In an example of the how quickly smartphones have penetrated the traditional realms of medical education and training, a recently published article in The Surgeon (Journal of the Royal Colleges of Surgeons of Edinburgh and Ireland) reviewed the ways in which iPhones (and their Android and other smartphone brethren) can be applied in the workday of the surgeon or surgical trainee.
Not surprisingly, the authors focussed first on communication:
surgeons can be extremely busy, running between different hospitals, clinics, theatres and wards, making them notoriously difficult to contact. However, almost all surgeons have a phone in their pocket, which can be easily utilised.
The authors were quick to mention Voalte, a smartphone communication platform for hospitals, which combines “phone calls, text messaging, prioritised alarm alerts all in one device”. Also noted was the 5 megapixel camera, which could be used to ” photograph injuries or lesions” or “an open fracture at admission before applying the relevant dressings.” The authors quoted a paper by Tsai, et al [Ann Plast Surg 2004] where surgeons in a a pilot study had a 66-88% success rate in identifying gangrene, necrosis, erythema, and cellulitis using camera phone images.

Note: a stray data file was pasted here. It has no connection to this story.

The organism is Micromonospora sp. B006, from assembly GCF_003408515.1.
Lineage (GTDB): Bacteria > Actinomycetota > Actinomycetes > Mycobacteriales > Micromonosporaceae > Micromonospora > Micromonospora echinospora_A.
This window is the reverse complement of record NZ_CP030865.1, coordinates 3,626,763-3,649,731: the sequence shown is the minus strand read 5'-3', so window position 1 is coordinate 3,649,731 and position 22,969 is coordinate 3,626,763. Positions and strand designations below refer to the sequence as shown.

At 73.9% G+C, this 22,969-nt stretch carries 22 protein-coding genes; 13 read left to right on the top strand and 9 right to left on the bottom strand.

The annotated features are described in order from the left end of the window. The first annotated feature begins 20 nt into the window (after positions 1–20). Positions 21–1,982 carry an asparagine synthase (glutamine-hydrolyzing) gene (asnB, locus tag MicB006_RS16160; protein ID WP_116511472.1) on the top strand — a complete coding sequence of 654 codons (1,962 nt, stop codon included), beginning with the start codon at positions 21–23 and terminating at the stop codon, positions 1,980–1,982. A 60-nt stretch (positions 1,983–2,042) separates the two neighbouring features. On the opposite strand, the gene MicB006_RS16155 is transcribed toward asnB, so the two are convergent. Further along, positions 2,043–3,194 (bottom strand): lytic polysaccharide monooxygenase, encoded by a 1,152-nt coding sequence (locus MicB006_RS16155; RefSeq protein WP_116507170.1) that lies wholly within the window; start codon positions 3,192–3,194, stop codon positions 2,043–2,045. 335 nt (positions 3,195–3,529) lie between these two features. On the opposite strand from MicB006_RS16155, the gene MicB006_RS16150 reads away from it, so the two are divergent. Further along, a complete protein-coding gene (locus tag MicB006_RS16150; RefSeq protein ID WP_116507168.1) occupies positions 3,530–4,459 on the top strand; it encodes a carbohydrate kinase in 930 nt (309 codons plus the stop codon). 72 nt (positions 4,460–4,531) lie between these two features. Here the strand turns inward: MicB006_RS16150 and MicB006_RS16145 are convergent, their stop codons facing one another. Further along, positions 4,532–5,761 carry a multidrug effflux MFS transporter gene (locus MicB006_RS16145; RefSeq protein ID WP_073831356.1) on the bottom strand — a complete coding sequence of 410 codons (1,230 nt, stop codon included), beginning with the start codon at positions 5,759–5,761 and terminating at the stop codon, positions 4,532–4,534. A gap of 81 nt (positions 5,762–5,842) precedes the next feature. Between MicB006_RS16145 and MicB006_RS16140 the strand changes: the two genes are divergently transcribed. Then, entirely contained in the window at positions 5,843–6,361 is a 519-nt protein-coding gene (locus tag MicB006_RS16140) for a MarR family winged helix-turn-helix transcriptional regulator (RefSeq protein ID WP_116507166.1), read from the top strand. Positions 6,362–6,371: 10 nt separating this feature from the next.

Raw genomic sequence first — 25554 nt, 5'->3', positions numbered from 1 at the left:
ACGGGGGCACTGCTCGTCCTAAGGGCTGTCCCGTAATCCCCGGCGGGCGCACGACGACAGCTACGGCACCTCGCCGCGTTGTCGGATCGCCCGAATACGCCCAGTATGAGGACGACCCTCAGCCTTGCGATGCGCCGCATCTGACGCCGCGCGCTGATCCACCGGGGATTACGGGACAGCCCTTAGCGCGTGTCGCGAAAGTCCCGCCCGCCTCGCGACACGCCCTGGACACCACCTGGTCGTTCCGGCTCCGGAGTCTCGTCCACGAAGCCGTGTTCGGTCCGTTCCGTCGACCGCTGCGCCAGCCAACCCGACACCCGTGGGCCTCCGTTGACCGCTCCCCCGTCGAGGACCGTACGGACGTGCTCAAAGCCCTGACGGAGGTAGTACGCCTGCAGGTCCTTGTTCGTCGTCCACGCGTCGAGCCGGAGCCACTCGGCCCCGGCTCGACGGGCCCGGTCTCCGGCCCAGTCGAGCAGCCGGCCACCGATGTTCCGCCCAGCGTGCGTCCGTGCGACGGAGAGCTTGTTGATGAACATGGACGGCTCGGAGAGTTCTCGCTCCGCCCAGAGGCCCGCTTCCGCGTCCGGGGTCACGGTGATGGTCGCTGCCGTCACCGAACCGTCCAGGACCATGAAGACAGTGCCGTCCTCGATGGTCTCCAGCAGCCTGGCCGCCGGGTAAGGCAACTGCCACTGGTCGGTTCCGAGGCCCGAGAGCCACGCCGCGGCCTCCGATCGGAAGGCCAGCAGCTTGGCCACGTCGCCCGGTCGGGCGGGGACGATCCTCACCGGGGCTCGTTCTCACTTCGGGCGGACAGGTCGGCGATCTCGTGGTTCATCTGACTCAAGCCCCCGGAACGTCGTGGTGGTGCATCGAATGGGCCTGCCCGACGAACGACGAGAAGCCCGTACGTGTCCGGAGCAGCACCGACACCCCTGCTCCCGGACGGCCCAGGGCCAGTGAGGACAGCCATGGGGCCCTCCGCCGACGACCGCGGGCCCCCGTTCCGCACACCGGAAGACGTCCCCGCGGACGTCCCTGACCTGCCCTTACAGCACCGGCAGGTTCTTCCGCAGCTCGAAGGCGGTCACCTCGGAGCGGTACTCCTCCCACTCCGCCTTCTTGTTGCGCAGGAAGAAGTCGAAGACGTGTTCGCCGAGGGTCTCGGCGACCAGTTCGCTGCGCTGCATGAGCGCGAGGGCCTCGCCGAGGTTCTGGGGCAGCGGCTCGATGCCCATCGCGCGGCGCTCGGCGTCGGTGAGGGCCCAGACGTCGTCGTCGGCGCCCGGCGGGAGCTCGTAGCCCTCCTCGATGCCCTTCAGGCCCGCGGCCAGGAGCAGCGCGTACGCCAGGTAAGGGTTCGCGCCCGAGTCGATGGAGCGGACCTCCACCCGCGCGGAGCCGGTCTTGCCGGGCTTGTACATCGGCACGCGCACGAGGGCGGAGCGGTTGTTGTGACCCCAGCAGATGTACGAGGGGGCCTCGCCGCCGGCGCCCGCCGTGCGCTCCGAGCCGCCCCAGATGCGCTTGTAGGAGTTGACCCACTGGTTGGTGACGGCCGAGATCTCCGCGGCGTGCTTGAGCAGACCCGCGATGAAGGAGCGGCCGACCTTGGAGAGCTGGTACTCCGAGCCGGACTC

Interestingly, the use of personal mobile phones for taking photos is forbidden in the British National Health Services (NHS). According to the authors, only phones “registered with the Information Commissioner as a data controller” are permitted to take and send photos. We wonder if this would apply to encrypted messaging platforms for physicians such as Doximity or DocBook which can send images privately as attachments.
The authors also mention the educational opportunities via podcasts and iTunes U as well as surgical and anatomy textbooks available as apps such as Bodybones 3D, Netter’s Anatomy Flash Cards, Zollinger’s Atlas of Surgical Operations and Campbell’s Operative Orthopedics (review). For those unsure which apps to download, they graciously mention iMedicalApps.com as providing reviews of surgical and other apps.
Finally, the authors recall Apple’s own case study of the iPhone in action at Mt. Sinai hospital in Toronto. There, doctors have “full access to calendars, hospital e-mail and contacts” as well as patients’ results and charts which can be accessed inside and outside hospital. They conclude by suggesting how
a dramatic change in the way that we practice both medicine and surgery really is attainable in the foreseeable future.